One loss away from their worst seven-game start in 57 years with a visit from the reigning two-time champion Penguins coming on Tuesday, the Rangers are trying to avoid entering a disaster zone and right the ship before it goes from bad to worse so early in the season. "We're being challenged. We're facing obviously some adversity as a group," Alain Vigneault said Monday. "But the solution lies in that room right now."
On and on it goes. The Rangers could not capitalize on a dominant first period, trailed by one after a terrible second and fell behind farther after a 4-on-3 goal in a 3-2 home loss to the Devils Saturday night for their third straight loss and fifth in their first six games of the season. After the teams began the third at 4-on-4, Tony DeAngelo took a cross-checking penalty 40 seconds into the period, and Drew Stafford scored 20 seconds later to give New Jersey a two-goal lead.
COLUMBUS, Ohio - For almost two full periods this had the feel of the game that Henrik Lundqvist was going to steal for the Rangers, until a fluke goal got by him just before second intermission. And even as the Blue Jackets fired away relentlessly to begin the third it appeared they could've rode the back of Lundqvist, but Artemi Panarin made two Rangers look foolish en route to scoring the decisive goal in the third to sink the Rangers, 3-1.
Muck Rack makes it simple to find people, tweets, or articles that mention any name, keyword, company, hashtag etc. We've compiled this guide to help you make the most of your search.
Selecting a term
Start searching tweets, articles from media outlets, articles mentioned in tweets, journalists'
names, titles and bios with some suggested searches:
Companies or Topics (e.g. iPhone, Microsoft)
Phrases (e.g. "cloud computing") — use quotes to keep the terms together
Twitter handles (e.g. @username) — returns those who have mentioned or replied to
Names (e.g. "David Pogue")
Hashtags (e.g. #sxsw, #london2012)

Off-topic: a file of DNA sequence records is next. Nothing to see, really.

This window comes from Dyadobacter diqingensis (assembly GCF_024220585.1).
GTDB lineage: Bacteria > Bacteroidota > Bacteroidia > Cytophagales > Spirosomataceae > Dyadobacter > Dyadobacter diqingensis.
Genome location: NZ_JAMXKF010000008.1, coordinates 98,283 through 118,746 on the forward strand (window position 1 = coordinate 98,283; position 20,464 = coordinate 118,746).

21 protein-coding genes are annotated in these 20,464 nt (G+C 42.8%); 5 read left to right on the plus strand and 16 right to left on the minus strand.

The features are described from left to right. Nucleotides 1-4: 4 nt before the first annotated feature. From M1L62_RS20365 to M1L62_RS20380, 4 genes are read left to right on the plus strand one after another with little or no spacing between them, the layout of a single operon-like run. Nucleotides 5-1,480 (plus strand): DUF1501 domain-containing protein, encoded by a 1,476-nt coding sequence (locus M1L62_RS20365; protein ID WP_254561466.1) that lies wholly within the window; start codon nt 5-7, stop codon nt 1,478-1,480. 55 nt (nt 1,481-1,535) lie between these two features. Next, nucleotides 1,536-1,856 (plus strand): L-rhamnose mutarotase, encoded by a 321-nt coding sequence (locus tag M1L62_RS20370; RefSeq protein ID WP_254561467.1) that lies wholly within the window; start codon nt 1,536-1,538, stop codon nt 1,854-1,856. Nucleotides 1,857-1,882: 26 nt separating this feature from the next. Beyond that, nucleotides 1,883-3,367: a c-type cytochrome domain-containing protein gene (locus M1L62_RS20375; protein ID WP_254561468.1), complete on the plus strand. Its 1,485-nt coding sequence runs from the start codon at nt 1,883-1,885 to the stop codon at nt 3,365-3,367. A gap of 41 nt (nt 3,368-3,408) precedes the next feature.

Bio details (e.g. vegan, Olympics, father)
Muck Rack's Advanced Search allows for many boolean operators.
Find results that mention multiple specified terms, use AND or
+. For example, ensure each result contains both Elon Musk and Mark Zuckerberg by
searching Musk AND Zuckerberg or Musk + Zuckerberg.
Use the operators OR or , to broaden your search when you'd like either of
multiple terms to appear in results. (This is the default behavior of our search when no operators
are used). For example, results will contain either cake or cookie by searching cake OR cookie or cake,cookie
Use NOT or - to subtract results from your search. For
example, searching Disney will yield results about the Walt Disney Company as well as Walt Disney
World Resort. To exclude mentions of Disney World, search for Disney -World or Disney
When using one of these operators with a phrase, enclose it in quotation marks. For example, you can
find results about smartphones excluding Apple's iPhone 4S by searching smartphone -"iPhone
Exact case matching or punctuation
If you're searching for a brand name or keyword that relies on specific punctuation marks or capitalization, you can
find results that match your exact query by adding matchcase: before the keyword you're searching for, like matchcase:E*TRADE .
Use parentheses to separate multiple
boolean phrases. For example, to find journalists talking about having fun in Disney World or
Disneyland, search for ("disney world" OR disneyland) AND fun.
An asterisk can be used to search for any variation of a root word truncated by the asterisk. For example, searching for admin* will return results for administrator, administration, administer, administered, etc.
A near operator is an AND operator where you can control the distance between the words. You can vary the distance the near operation uses by adding a forward slash and number (between 0-99) such as strawberries NEAR/10 "whipped cream", which means the strawberries must exist within 10 words of "whipped cream".